2
votes
1answer
139 views

Floquet quasienergy spectrum, continuous or discrete?

I haven't got a feeling about Floquet quasienergy, although it is talked by many people these days. Floquet theorem: Consider a Hamiltonian which is time periodic $H(t)=H(t+\tau)$. The Floquet ...
3
votes
0answers
83 views

Expansion of gauge potential on infinite dimensional manifold

I'm studying geometrical approaches to locomotion at low Reynolds number by reading the article Geometry of self-propulsion at low Reynolds number by Alfred Shapere and Frank Wilczek and found a ...
15
votes
1answer
497 views

A Theorem Due to Hodge: Hawking/Ellis

This is probably quite an obscure question but hopefully somebody has a simple answer. I'm studying the proof of the topology theorem on black holes due to Hawking and Ellis (Proposition 9.3.2, p. 335 ...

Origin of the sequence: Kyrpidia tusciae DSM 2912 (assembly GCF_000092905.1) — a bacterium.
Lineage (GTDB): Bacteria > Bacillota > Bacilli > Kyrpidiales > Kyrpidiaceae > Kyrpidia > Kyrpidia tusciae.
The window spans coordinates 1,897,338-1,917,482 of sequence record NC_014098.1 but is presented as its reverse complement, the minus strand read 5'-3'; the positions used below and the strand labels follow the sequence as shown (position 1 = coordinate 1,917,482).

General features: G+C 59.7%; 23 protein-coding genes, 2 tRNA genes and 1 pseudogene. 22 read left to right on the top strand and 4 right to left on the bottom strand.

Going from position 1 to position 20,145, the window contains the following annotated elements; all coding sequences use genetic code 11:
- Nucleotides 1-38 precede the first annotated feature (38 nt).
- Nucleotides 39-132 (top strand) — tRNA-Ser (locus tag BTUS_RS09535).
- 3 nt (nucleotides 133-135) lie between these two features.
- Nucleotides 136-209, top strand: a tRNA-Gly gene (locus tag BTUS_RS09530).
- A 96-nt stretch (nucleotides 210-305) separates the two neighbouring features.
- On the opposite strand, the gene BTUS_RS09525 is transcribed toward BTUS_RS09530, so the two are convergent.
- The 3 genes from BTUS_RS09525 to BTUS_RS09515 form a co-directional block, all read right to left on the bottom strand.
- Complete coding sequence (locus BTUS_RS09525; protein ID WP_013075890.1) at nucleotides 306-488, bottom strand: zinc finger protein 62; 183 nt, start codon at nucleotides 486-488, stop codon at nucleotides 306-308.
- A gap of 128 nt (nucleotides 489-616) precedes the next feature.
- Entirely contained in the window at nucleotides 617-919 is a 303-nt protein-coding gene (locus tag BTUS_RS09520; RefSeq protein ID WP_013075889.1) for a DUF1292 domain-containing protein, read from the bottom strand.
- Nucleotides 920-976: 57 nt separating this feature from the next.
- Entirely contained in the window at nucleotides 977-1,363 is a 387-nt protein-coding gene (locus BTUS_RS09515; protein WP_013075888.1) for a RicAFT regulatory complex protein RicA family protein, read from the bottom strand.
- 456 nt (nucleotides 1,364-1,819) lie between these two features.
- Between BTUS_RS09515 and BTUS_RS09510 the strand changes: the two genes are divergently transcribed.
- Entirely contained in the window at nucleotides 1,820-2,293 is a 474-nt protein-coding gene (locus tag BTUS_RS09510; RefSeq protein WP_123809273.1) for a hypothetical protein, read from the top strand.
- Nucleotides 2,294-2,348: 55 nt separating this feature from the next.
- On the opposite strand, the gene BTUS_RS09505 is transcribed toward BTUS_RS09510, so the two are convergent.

0
votes
0answers
22 views

Existance of observables trace orthogonal to Hamiltonian

I need to understand under which conditions there exists an observable (hermitian matrix) which solves $Tr(B \ U(t,s) \ H_c \ U(s,t)) = 0$ for all $s \in [0,t]$ where $t>0$. I am only interested ...
7
votes
4answers
336 views

Coadjoint orbits in physics

I am looking for some application of coadjoint orbits in physics. If you know some of them please let me know.
6
votes
5answers
1k views

Hydrogen radial wave function infinity at $r=0$

When trying to solve the Schrödinger equation for hydrogen, one usually splits up the wave function into two parts: $$\psi(r,\phi,\theta)= R(r)Y_{l,m}(\phi,\theta).$$ I understand that the radial ...
1
vote
2answers
64 views

Particle in a one dimensional box conditions